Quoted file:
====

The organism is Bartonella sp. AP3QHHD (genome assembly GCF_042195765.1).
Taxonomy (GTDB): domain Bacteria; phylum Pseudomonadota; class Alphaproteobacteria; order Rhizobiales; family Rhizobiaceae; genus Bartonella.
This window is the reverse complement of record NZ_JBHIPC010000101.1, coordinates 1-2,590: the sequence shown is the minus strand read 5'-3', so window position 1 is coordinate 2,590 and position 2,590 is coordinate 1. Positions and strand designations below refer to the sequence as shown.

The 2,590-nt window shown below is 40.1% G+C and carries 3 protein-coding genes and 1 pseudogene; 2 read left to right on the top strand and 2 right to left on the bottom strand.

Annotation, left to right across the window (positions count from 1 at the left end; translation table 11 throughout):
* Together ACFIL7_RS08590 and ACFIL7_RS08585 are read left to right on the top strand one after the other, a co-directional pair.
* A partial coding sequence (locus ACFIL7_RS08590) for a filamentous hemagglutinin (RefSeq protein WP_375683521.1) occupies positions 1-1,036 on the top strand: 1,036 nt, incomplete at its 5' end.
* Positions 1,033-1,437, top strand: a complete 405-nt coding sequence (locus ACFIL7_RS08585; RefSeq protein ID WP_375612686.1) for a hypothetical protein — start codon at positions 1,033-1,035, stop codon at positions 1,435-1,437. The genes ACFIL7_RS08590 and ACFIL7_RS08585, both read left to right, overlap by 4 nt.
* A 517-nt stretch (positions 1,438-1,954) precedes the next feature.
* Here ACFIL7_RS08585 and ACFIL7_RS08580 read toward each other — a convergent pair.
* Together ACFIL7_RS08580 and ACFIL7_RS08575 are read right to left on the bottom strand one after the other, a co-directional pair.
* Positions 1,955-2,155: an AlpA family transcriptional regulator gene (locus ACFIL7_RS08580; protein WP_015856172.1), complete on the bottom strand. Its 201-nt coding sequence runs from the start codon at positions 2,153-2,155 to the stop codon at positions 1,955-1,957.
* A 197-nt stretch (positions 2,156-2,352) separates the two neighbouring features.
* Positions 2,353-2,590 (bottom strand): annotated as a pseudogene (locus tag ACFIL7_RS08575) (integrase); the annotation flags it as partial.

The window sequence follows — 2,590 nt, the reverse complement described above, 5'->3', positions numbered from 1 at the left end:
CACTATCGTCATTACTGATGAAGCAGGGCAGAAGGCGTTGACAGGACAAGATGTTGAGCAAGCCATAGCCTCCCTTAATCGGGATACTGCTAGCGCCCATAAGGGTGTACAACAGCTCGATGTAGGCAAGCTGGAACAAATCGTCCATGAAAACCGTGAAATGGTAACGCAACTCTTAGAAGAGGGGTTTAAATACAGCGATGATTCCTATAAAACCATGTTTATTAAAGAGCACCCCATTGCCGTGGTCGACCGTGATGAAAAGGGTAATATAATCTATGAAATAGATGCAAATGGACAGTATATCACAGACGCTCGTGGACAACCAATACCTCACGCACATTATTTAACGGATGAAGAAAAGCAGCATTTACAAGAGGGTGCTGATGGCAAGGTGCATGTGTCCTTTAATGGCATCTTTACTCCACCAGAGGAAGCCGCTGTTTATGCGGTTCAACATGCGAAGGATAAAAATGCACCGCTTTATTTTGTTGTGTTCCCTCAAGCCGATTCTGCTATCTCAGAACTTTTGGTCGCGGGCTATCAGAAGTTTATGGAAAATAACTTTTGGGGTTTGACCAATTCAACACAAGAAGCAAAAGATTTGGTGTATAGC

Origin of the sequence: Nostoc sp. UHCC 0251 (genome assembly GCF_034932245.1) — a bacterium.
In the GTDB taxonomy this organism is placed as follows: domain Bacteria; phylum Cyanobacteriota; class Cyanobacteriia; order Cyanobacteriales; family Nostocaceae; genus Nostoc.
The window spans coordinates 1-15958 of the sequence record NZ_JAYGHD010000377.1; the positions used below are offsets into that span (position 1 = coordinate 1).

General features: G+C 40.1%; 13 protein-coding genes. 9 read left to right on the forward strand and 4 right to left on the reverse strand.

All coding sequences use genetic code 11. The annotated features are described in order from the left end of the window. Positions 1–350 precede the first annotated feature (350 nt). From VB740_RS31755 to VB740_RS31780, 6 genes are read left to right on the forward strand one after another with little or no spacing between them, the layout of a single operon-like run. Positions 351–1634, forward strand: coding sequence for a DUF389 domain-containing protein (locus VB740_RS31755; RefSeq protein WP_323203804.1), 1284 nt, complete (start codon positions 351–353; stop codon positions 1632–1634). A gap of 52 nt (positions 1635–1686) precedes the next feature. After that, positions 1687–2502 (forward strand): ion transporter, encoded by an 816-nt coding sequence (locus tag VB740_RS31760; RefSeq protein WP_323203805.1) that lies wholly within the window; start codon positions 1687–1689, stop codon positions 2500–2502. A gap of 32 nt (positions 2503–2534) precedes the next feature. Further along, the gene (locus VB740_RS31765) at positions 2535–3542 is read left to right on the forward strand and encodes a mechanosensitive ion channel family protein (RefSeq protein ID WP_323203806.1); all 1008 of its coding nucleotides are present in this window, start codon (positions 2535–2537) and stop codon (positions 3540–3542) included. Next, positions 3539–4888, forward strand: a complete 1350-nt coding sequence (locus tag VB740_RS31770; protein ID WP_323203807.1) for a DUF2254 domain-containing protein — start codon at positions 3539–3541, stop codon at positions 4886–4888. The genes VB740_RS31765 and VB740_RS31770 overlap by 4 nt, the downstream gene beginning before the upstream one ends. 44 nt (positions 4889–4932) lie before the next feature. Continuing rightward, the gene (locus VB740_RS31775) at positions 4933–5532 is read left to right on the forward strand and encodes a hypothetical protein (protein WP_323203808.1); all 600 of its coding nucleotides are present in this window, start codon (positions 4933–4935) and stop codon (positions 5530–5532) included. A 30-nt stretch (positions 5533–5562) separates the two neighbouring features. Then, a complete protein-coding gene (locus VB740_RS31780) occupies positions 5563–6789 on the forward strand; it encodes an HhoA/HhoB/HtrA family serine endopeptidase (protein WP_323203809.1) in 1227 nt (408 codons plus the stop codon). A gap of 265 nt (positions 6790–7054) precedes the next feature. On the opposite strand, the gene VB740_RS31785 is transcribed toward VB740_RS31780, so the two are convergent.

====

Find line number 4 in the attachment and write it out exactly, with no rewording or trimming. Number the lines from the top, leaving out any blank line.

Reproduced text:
The 2,590-nt window shown below is 40.1% G+C and carries 3 protein-coding genes and 1 pseudogene; 2 read left to right on the top strand and 2 right to left on the bottom strand.